Self-serve advertising program, tailored to bloggers and other small Web publishers, to debut Wednesday, source says.
As previously reported, the Sunnyvale, Calif.-based company has been working for months on a self-serve advertising service tailored to bloggers and other small Web publishers, a move that homes in on Google's territory.
While Yahoo and Google already go head-to-head serving major search-advertising partners such as America Online, Google has largely enjoyed a monopoly delivering its signature text-only ads to smaller content sites, including blogs.
Now Yahoo will play to that constituency and challenge Google's pricing power in one of the fastest-growing online mediums: blogging. Like Google's service, Yahoo's self-serve product will display text ads deemed relevant to the content of specific Web pages. Advertisers pay only when a reader clicks on their ads. Yahoo and publishers will split the fees.
Yahoo declined to comment for the story.
The service will undoubtedly turn up the heat in Yahoo and Google's ongoing rivalry to dominate Web search. It will also help Yahoo's push to expand its advertising reach to small and medium-size publishers.
Laying the groundwork in this area earlier this year, Yahoo released Y!Q, code that analyzes the text of a Web page and shows search results based on its content. Publishers can add the code to their Web pages to automatically generate a list of related links.
Tapping small publishers offers a promising growth path, given Google's earlier efforts in this niche.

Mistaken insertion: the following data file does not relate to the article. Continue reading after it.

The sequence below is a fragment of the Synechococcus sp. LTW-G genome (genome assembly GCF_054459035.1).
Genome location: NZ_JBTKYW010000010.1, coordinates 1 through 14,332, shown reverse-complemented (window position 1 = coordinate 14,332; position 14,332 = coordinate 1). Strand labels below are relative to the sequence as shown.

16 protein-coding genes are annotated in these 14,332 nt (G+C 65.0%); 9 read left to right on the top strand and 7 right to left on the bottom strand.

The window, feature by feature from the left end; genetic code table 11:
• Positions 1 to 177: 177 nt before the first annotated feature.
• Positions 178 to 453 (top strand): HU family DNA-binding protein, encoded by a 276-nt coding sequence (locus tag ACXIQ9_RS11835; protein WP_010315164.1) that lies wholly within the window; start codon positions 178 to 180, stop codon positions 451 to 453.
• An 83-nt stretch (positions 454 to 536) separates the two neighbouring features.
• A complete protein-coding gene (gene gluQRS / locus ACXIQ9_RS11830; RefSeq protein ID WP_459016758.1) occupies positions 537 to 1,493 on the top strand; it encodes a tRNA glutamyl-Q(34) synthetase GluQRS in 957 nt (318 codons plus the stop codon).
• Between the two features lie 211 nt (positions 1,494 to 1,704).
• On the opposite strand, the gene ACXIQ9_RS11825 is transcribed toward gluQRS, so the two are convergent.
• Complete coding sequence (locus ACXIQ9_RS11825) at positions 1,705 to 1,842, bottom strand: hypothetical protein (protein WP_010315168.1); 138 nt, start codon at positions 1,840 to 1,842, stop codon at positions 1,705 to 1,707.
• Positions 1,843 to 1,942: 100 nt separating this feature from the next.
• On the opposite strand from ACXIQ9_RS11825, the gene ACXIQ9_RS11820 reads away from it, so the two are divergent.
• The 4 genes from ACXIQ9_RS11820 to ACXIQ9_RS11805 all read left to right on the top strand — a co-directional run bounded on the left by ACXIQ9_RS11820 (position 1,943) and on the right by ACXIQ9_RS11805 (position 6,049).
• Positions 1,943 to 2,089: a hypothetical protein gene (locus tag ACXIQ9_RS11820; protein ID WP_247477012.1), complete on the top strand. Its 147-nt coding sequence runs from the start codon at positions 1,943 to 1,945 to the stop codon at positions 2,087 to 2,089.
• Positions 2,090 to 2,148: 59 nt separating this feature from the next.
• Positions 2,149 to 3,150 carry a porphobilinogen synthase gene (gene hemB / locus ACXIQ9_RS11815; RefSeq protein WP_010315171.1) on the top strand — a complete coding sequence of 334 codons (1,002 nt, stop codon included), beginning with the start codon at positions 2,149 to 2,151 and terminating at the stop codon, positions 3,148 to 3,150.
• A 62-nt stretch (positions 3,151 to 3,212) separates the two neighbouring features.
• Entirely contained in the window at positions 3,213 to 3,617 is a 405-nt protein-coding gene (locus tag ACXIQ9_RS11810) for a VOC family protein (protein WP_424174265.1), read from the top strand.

In June 2003, Google expanded its ad services for large publishers, dubbed AdSense, adding a self-serve, automated product specifically aimed at small sites. As opposed to search-related ads, which are triggered by keywords entered into its search engine query bar, AdSense ads are targeted to the content of a page and its meaning. For example, a news story about a soccer match might display a sponsored link for soccer gear.
Google does not break out AdSense sales but includes them in a broader category that encompasses all syndicated search revenue. Collectively, those businesses made up 46 percent, or $630 million, of Google's $1.38 billion in revenue in the second quarater of 2005.
Bringing ads to small publishers would expand Yahoo's current advertising portfolio, which caters to its search engine and larger Web sites.
In this vein, Yahoo's service will help the company expand its brand name to small sites. In April, Yahoo formally renamed its commercial search subsidiary, Overture Services, to Yahoo Search Marketing. Overture had served ads to publisher Web pages since 2003, in a program called Content Match, but it only catered to large publishers, such as The Financial Times.
Yahoo's new service will differ from Google in that it will add human editorial judgment to the selection of ads for content pages. In comparison, Google's service relies on technology.